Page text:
Proper motions of open clusters based on the TYCHO2 Catalogue. II. Clusters farther than 1 kpc
We determined the mean absolute proper motion of 94 open clusterssituated farther than 1 kpc from the Sun. The results are derived fromthe stellar proper motion data given in the Tycho2 Catalogue. The meanproper motion of the clusters and membership probability of individualstars were obtained from the proper motion data by applying thestatistical method proposed by Sanders (\cite{Sanders1971}). Themeasurements made use of a large number of stars, usually several tens,for each cluster. The total number of stars investigated in the fieldsof the clusters is 4864 of which 2021 were considered members. For 55clusters, this is the first determination of the proper motion. Based onobservations of the ESA Hipparcos satellite. Tables 1 to 95 are onlyavailable in electronic form at the CDS via anonymous ftp tocdsarc.u-strasbg.fr ( or viahttp://cdsweb.u-strasbg.fr/cgi-bin/qcat?J/A+A/388/168

WIYN Open Cluster Study. X. The K-Band Magnitude of the Red Clump as a Distance Indicator
In an effort to improve the utility of the helium-burning red clumpluminosity as a distance indicator, we explore the sensitivity of theK-band red clump absolute magnitude [MK(RC)] to metallicityand age. We rely upon JK photometry for 14 open clusters and twoglobular clusters from the Second Incremental Data Release of the TwoMicron All Sky Survey (2MASS) Point Source Catalog. The distances,metallicities, and ages of the open clusters are all on an internallyconsistent system, while the K(RC) values are measured from the 2MASSdata. For clusters younger than ~2 Gyr, MK(RC) is insensitiveto metallicity but shows a dependence on age. In contrast, for clustersolder than ~2 Gyr, MK(RC) is influenced primarily by themetallicity of the population and shows little or no dependence on theage. Theoretical red clump models based on the formalism of Girardi etal. reinforce this finding. Over comparable metallicity and age ranges,our average MK(RC) value is in accord with that based onsolar neighborhood red clump stars with Hipparcos parallaxes. Lastly, wecompute the distance to the open cluster NGC 2158 using our red clumpcalibration. Adopting an age of 1.6+/-0.2 Gyr and [Fe/H]=-0.24+/-0.06,our calibration yields a distance of (m-M)V=14.38+/-0.09.

Abundance Gradient from Open Clusters and Implications for the Galactic Disk Evolution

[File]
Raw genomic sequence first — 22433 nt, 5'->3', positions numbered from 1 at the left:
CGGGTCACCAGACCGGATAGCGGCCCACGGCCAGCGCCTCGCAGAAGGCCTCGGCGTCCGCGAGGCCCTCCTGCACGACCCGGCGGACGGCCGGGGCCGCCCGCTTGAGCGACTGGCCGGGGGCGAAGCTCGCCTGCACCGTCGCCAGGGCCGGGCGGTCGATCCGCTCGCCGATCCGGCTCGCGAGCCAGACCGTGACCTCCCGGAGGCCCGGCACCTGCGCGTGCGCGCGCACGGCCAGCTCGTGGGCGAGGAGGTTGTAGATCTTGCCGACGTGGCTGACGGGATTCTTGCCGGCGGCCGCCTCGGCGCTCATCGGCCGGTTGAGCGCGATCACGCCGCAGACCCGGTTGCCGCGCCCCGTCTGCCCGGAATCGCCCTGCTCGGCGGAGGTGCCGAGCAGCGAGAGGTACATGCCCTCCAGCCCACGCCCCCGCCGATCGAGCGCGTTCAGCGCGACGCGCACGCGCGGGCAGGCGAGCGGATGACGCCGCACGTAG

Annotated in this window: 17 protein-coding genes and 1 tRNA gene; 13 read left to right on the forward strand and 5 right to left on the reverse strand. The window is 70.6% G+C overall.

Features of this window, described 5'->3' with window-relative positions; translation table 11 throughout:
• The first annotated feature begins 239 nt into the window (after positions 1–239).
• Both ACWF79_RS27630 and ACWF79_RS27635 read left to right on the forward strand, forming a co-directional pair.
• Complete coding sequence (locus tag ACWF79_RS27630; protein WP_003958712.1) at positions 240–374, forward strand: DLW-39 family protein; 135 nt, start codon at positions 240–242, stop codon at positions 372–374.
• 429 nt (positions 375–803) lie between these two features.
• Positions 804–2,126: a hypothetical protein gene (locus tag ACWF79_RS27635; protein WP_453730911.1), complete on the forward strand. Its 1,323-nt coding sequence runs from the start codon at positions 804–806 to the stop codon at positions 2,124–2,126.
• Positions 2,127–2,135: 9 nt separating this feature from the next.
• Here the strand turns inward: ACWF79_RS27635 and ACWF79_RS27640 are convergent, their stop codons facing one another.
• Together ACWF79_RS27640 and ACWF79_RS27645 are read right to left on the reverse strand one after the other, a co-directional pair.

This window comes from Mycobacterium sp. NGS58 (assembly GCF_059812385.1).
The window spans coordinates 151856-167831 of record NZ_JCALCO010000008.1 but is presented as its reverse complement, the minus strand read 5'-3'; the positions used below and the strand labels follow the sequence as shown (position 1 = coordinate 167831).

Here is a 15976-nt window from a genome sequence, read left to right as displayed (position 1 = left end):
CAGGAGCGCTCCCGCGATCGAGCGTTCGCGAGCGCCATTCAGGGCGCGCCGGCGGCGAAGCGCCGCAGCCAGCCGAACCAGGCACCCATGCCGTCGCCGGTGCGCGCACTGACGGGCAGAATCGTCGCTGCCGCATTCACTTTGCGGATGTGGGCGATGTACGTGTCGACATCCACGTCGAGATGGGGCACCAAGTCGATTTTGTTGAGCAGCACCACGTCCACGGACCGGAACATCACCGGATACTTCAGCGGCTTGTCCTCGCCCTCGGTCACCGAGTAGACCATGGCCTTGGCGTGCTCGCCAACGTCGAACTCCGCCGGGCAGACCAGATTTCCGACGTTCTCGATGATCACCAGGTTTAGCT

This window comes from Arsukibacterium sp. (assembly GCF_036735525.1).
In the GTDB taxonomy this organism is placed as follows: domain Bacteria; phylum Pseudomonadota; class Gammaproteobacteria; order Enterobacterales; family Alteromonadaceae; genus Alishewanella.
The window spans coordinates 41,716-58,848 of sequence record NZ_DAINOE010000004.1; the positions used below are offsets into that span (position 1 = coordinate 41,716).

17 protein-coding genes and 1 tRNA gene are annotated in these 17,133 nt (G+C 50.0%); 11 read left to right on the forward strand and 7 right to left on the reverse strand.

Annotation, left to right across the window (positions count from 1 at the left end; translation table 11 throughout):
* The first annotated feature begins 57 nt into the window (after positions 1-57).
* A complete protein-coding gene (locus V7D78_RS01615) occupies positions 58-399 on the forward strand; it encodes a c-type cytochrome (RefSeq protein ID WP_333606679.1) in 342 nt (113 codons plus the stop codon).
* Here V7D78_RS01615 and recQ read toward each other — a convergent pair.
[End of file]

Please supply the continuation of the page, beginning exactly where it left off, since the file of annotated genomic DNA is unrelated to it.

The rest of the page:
We compile a new sample of 89 open clusters with ages, distances andmetallicities available. We derive a radial iron gradient of about-0.099±0.008 dexkpc (unweighted) for the whole sample, which issomewhat greater than the most recent determination of oxygen gradientfrom nebulae and young stars. By dividing the clusters into age groups,we show that the iron gradient was steeper in the past and has evolvedslowly in time. Current data show a substantial scatter of the clustermetallicities indicating that the Galactic disk has undergone a veryrapid, inhomogeneous enrichment.Also, based on a simple, but quitesuccessful model of chemical evolution of the Milky Way disk, we make adetailed calculation of the iron abundance gradient and its timeevolution. The predicted current iron gradient is about -0.072 dexkpc.The model also predicts a steady flattening of the iron gradient withtime, which agrees with the result from our open cluster sample.

A study of spatial structure of galactic open star clusters
In order to study the relation between the core and corona in galacticstar clusters, the spatial structure of 38 rich open star clusters hasbeen studied using radial density profiles derived from the photometricdata of the Digital Sky Survey. The shape of the radial density profileindicates that the corona, most probably, is the outer region around thecluster. It can exist from the very beginning of the cluster formationand dynamical evolution is not the reason for its occurrence. The studydoes not find any relation between cluster size and age but indicatesthat the clusters with galacto-centric distances >9.5 kpc have largersizes. Further, we find that the average value of the core radius is1.3+/- 0.7 pc and that of annular width of the corona is 5.6+/- 1.9 pc,while average values of densities of cluster members in the core andcorona are 15.4+/- 9.9 star/pc2 and 1.6+/- 0.99star/pc2 respectively. Average field star contaminations inthe core and corona are ~ 35% and 80% respectively. In spite of smallerdensities in the coronal region, it contains ~ 75% of the clustermembers due to its larger area in comparison to the core region. Thisclearly demonstrates the importance of the coronal region in studiesdealing with the entire stellar contents of open star clusters as wellas their dynamical evolution. In contrast to the cluster cores, thestructure of coronal regions differs significantly from one cluster toother.

12C/13C in Metal-poor Field Halo Giants
We have estimated 12C/13C in 15 metal-poor(-2.4<=[Fe/H]<=-1.0) field halo giant stars from spectra of the13CO v=3-1 and v=2-0 band heads and surrounding12CO and 13CO R-branch lines. Our isotope ratiosare consistent with previous measurements for stars in our sample with12C/13C determined either from the infraredfirst-overtone bands of CO or from optical G-band spectra of CH and redsystem bands of CN. We have also compiled carbon isotope ratios from theliterature for a much larger sample of field and cluster red giantbranch (RGB) stars spanning a wide range of metallicities(-2.4<=[Fe/H]<=solar). Combining these data, we confirm thedecline of the isotope ratio as stars evolve up the RGB and we haveidentified a trend toward higher levels of mixing in more metal-poorstars. Standard RGB first dredge-up models do not predict the carbonisotope ratios that we observe in the more evolved (higher luminosity)metal-poor stars, but more recent models that account for other mixingmechanisms can explain these data; even for very metal-poor stars suchas those that we have observed in the Galactic halo.